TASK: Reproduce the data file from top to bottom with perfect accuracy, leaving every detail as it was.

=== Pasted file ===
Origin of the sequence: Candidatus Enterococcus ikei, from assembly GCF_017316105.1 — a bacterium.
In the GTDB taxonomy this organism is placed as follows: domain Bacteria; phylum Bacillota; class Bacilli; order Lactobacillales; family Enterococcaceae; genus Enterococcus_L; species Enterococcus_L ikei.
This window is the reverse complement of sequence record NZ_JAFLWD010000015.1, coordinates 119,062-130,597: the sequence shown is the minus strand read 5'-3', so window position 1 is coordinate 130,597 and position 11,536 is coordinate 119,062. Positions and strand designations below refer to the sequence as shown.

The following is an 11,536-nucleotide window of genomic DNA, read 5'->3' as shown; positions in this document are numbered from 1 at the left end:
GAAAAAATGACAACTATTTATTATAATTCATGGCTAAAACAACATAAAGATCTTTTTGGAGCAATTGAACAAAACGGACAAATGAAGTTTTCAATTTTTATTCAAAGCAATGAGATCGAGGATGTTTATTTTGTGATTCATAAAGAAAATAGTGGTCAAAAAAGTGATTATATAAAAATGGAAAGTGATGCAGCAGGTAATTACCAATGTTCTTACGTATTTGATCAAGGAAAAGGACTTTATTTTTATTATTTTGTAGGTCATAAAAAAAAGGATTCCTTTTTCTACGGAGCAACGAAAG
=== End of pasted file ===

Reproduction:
Origin of the sequence: Candidatus Enterococcus ikei, from assembly GCF_017316105.1 — a bacterium.
In the GTDB taxonomy this organism is placed as follows: domain Bacteria; phylum Bacillota; class Bacilli; order Lactobacillales; family Enterococcaceae; genus Enterococcus_L; species Enterococcus_L ikei.
This window is the reverse complement of sequence record NZ_JAFLWD010000015.1, coordinates 119,062-130,597: the sequence shown is the minus strand read 5'-3', so window position 1 is coordinate 130,597 and position 11,536 is coordinate 119,062. Positions and strand designations below refer to the sequence as shown.

The following is an 11,536-nucleotide window of genomic DNA, read 5'->3' as shown; positions in this document are numbered from 1 at the left end:
GAAAAAATGACAACTATTTATTATAATTCATGGCTAAAACAACATAAAGATCTTTTTGGAGCAATTGAACAAAACGGACAAATGAAGTTTTCAATTTTTATTCAAAGCAATGAGATCGAGGATGTTTATTTTGTGATTCATAAAGAAAATAGTGGTCAAAAAAGTGATTATATAAAAATGGAAAGTGATGCAGCAGGTAATTACCAATGTTCTTACGTATTTGATCAAGGAAAAGGACTTTATTTTTATTATTTTGTAGGTCATAAAAAAAAGGATTCCTTTTTCTACGGAGCAACGAAAG